Digital marketing is stressful. Marketers are already relying on various tools and technologies to automate repetitive tasks like social media sharing, generating SEO reports, and email outreach campaigns.

Things went a step further when the possibilities of artificial intelligence taking over content writing and marketing came into the picture. As any marketer would be aware, content marketing is a core aspect of digital marketing.

Digital marketing is based on content.

Anybody who is in the field of content or digital marketing can be naturally intrigued by the possibility of machines eating up the jobs of human writers. Is the threat real?

We’ll discuss this in this article.

What if you wake up someday and find that the creation of content has suddenly become the responsibility of a machine and not a human?  It is important to find an answer to this burning question especially when marketers and writers are so much worried about their jobs, budgets, and strategies in the wake of increasing automation.

This speculation was fueled recently by none other than Gartner, an American research and advisory firm, which predicted that 20% of all the business content will be produced by machines by the year 2018. However, they also added that it is applicable to formal documents, reports, white papers, press releases, and other formal business content. It clearly meant that it didn’t apply to creative writing, where human emotions, critical thinking, analysis, and creativity are needed.

To find the truth, I decided to dig deeper. I used Google search and came across an interesting article by Sujan Patel on Content Marketing Institute.

Businesses are adopting artificial intelligence.

There is no doubt that businesses are adopting artificial intelligence globally to automate their regular functions. An increasing number of businesses are using artificial intelligence to meet the growing demand for optimised content and the increasing cost of sourcing quality content. The use of artificial intelligence and big data technologies rose from 59% in 2015 to 95% in 2016, according to Forbes. Artificial intelligence technologies include predictive analytics, automated reporting and communications, voice recognition and response, and big data.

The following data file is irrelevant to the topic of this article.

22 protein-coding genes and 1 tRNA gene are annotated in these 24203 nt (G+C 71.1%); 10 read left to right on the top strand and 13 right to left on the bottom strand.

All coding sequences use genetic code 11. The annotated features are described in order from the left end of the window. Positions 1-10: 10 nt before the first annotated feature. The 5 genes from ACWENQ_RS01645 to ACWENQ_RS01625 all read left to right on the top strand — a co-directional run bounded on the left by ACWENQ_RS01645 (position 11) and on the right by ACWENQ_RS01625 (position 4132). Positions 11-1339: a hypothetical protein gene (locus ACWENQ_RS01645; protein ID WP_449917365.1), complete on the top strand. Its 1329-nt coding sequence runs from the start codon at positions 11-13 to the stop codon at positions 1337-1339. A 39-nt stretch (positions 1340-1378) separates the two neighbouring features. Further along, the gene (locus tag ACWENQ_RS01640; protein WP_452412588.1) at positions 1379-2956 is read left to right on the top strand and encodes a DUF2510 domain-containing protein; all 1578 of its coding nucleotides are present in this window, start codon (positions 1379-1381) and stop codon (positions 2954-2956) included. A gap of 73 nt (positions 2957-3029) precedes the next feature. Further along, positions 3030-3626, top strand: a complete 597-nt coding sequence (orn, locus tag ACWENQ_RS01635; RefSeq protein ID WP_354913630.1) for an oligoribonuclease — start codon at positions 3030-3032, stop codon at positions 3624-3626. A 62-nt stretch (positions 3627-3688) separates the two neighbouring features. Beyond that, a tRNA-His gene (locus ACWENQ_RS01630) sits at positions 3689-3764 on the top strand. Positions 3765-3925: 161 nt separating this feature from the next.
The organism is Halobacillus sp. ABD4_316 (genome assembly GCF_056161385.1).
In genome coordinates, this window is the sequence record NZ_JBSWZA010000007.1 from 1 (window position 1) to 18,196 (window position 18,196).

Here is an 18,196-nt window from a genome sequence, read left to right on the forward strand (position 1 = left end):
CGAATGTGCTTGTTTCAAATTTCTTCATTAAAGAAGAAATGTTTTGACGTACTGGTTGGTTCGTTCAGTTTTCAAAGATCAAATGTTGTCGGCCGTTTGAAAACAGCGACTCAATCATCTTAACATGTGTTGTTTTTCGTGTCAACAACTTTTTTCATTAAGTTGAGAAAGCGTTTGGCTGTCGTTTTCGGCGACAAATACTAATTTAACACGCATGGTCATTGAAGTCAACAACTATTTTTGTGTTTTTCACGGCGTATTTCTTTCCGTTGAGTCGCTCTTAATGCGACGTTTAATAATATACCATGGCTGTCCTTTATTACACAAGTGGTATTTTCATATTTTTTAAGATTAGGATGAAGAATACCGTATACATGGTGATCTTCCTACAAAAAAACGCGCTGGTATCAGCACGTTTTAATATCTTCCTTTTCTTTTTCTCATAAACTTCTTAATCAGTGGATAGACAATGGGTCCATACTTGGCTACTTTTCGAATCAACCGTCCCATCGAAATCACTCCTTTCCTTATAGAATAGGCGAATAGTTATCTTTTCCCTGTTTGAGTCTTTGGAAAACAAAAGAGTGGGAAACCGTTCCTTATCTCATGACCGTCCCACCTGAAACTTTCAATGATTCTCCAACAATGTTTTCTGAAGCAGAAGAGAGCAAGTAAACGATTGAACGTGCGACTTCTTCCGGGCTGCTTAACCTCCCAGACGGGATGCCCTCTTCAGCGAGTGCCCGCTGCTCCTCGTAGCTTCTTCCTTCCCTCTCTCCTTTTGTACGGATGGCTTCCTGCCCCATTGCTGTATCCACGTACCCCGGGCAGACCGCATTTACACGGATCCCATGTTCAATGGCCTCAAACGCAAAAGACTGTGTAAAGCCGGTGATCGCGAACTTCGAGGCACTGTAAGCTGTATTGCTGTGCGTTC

Artificial intelligence is applicable to the repetitive, manual and boring jobs. It is quite natural as humans cannot fulfill the demand of producing high volumes of such data, where a high level of accuracy, repetition, and data-entry is required.

In fact, there are very few such industries where artificial intelligence is threatening job losses. According to McKinsey Quarterly, the threat of job redundancy due to automation is quite low at least in the next decade. However, almost all jobs are going to be affected in varying degrees depending on the nature of the job.

The jobs that require human touch such as psychotherapy, managerial and leadership roles will be least affected due to automation, according to an Oxford Martin document.

Content creation that requires original ideas and creative thinking is less likely to be at risk due to writing robots.

Can you imagine a machine generating content with great ideas and content that can be consumed by the conscious consumer? Don’t be confused by the fact that machines are already writing the content and they are smart at that as well.

Business content is an example and Gartner is quite right about that. While producing business reports, all you need is a smart template that can accommodate streams of data in it. Human creativity is not involved here.

Natural Language Generation

Natural Language Generation (NLG) is the stream of AI that is responsible for producing coherent and logical content. NLG is a software program that can churn out readable text with matching data. Structured data is fed into a predefined template that smartly produces logical prose that is human-friendly and the results are astounding.